In awarding the contracts for rebuilding Iraq, US laws governing agency procurement were suspended. The standard competitive bidding process was ignored, and the US Agency for International Development (USAID) hand picked a few select companies to bid on the contract. Of these, only two actually bid, with Bechtel emerging victorious.
People are already questioning the process USAID and the Department of Defense used in awarding these contracts. The US General Accounting Office has launched a sweeping investigation, and a group of senators have introduced a bill requiring the agencies involved to disclose more details. As examples from around the world show, this secretive collusion of huge corporations and government bureaucrats is not an isolated phenomenon.
The US also seems caught in a fundamental confusion about ”reconstruction” and destruction. What happened in Iraq was destruction. Yet it is being referred to as reconstruction. Innocent people were killed, thousands of years of a civilisation’s history was destroyed and erased. Yet Jay Garner, the retired US general who served briefly as the head of the Office for Reconstruction and Humanitarian Assistance, spoke of ”giving birth to a new system in Iraq”.
Bombs do not give ”birth” to society. They kill. New societies are not ”born” by destroying the historical and cultural legacy of ancient civilisations.
Maybe the choice to allow destruction of Iraq’s historical legacy was a prerequisite for this illusion of giving ”birth” to a new society. Maybe the rulers in the US do not perceive these violations because their own society was built on the genocide of native Americans. Annihilation of the ”other” seems ”natural” to those in control of the world’s lone superpower.
Maybe the perception of the deliberate destruction of a civilisation and thousands of innocent lives as a ”birthing” process is an expression of the western patriarchy’s ”illusion of creation” which confuses destruction with creation and annihilation with birthing.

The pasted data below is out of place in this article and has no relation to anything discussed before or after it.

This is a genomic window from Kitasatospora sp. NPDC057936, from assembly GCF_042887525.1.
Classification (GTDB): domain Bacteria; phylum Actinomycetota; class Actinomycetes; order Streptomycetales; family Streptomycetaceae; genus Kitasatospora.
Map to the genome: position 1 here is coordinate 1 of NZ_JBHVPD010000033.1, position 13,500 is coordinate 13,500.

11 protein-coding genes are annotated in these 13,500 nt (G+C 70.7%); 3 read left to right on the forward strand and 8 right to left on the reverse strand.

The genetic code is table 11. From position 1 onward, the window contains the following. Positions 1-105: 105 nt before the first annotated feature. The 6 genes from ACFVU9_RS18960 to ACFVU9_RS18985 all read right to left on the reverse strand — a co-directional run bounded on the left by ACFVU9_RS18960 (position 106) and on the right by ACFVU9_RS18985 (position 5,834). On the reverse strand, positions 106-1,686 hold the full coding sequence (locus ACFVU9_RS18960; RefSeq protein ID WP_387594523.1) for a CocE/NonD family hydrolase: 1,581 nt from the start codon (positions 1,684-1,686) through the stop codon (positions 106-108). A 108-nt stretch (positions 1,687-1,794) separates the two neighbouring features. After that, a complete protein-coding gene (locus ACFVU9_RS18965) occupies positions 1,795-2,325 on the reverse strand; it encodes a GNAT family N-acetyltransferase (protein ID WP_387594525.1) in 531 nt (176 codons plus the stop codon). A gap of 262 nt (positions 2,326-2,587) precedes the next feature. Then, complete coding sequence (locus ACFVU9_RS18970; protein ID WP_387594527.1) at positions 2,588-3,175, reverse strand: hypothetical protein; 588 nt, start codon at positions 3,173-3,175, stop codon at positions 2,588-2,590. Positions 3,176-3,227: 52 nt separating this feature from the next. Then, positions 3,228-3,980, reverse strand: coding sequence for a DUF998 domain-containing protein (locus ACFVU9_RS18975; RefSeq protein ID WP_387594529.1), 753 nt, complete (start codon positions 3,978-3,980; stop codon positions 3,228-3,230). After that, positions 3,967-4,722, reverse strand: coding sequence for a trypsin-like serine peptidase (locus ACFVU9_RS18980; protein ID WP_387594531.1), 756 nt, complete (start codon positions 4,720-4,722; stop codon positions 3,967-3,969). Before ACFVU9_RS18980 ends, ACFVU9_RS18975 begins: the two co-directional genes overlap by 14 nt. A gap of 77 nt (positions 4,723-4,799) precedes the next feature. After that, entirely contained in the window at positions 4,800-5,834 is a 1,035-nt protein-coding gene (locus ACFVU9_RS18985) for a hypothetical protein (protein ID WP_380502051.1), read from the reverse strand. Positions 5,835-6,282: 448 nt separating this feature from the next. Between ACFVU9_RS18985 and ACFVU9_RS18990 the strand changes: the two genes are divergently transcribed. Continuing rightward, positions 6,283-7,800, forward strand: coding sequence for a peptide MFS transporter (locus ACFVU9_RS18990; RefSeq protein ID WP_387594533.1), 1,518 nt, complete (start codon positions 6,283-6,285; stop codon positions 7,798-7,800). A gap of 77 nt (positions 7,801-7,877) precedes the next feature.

The war profiteering by corporations like Bechtel confirms that war is globalisation by other means. For people around the world the challenge is to merge the energies of the anti-globalisation movement, the peace movement, and movements for real democracy.
We must reclaim the real meaning of freedom, rescuing it from the degradation of the doublespeak of ”free trade” and ”Operation Iraqi Freedom”. The ”freedom” sought through free-trade treaties and the Iraq war is the freedom of corporations to profit, a license to loot. And corporate loot and corporate freedom is destroying democracy and freedom for people and societies.
The Bechtel contract and the Iraq war which created the opportunity for ”reconstruction” profits highlight the lack of democracy, transparency, and accountability in the way economic and political decisions are made by a US administration which has become indistinguishable from US corporations. A system in which government becomes the instrument of corporate interests is no longer a democracy. For democracy to thrive, ”regime change” is urgently needed, in the US, in Iraq, and in every country where corporate dictatorship is being entrenched. (END/COPYRIGHT IPS)